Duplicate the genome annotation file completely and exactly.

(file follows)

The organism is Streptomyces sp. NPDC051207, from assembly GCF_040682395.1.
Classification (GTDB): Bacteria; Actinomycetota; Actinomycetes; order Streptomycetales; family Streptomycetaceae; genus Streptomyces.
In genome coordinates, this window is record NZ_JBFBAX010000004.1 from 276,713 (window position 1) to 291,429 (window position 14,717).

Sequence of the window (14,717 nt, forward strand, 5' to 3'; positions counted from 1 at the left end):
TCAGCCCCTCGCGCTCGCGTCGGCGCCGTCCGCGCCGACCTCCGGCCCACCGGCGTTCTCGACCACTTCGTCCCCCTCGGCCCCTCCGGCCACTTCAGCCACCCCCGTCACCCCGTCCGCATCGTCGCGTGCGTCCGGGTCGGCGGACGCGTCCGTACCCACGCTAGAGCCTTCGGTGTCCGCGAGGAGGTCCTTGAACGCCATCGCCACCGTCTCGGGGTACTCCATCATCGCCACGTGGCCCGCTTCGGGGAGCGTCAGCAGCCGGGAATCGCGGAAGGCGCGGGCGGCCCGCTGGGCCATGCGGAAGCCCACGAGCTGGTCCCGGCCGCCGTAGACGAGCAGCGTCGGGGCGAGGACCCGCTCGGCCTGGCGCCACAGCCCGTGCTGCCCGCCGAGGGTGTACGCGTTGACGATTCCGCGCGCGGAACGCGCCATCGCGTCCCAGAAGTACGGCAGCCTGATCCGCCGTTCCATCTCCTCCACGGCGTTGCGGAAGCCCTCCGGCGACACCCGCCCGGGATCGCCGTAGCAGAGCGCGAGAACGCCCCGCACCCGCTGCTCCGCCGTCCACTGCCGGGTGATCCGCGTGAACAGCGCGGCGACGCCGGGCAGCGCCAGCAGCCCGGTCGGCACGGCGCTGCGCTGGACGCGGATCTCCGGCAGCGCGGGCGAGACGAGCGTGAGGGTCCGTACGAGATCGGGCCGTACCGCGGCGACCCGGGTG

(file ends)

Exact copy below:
The organism is Streptomyces sp. NPDC051207, from assembly GCF_040682395.1.
Classification (GTDB): Bacteria; Actinomycetota; Actinomycetes; order Streptomycetales; family Streptomycetaceae; genus Streptomyces.
In genome coordinates, this window is record NZ_JBFBAX010000004.1 from 276,713 (window position 1) to 291,429 (window position 14,717).

Sequence of the window (14,717 nt, forward strand, 5' to 3'; positions counted from 1 at the left end):
TCAGCCCCTCGCGCTCGCGTCGGCGCCGTCCGCGCCGACCTCCGGCCCACCGGCGTTCTCGACCACTTCGTCCCCCTCGGCCCCTCCGGCCACTTCAGCCACCCCCGTCACCCCGTCCGCATCGTCGCGTGCGTCCGGGTCGGCGGACGCGTCCGTACCCACGCTAGAGCCTTCGGTGTCCGCGAGGAGGTCCTTGAACGCCATCGCCACCGTCTCGGGGTACTCCATCATCGCCACGTGGCCCGCTTCGGGGAGCGTCAGCAGCCGGGAATCGCGGAAGGCGCGGGCGGCCCGCTGGGCCATGCGGAAGCCCACGAGCTGGTCCCGGCCGCCGTAGACGAGCAGCGTCGGGGCGAGGACCCGCTCGGCCTGGCGCCACAGCCCGTGCTGCCCGCCGAGGGTGTACGCGTTGACGATTCCGCGCGCGGAACGCGCCATCGCGTCCCAGAAGTACGGCAGCCTGATCCGCCGTTCCATCTCCTCCACGGCGTTGCGGAAGCCCTCCGGCGACACCCGCCCGGGATCGCCGTAGCAGAGCGCGAGAACGCCCCGCACCCGCTGCTCCGCCGTCCACTGCCGGGTGATCCGCGTGAACAGCGCGGCGACGCCGGGCAGCGCCAGCAGCCCGGTCGGCACGGCGCTGCGCTGGACGCGGATCTCCGGCAGCGCGGGCGAGACGAGCGTGAGGGTCCGTACGAGATCGGGCCGTACCGCGGCGACCCGGGTG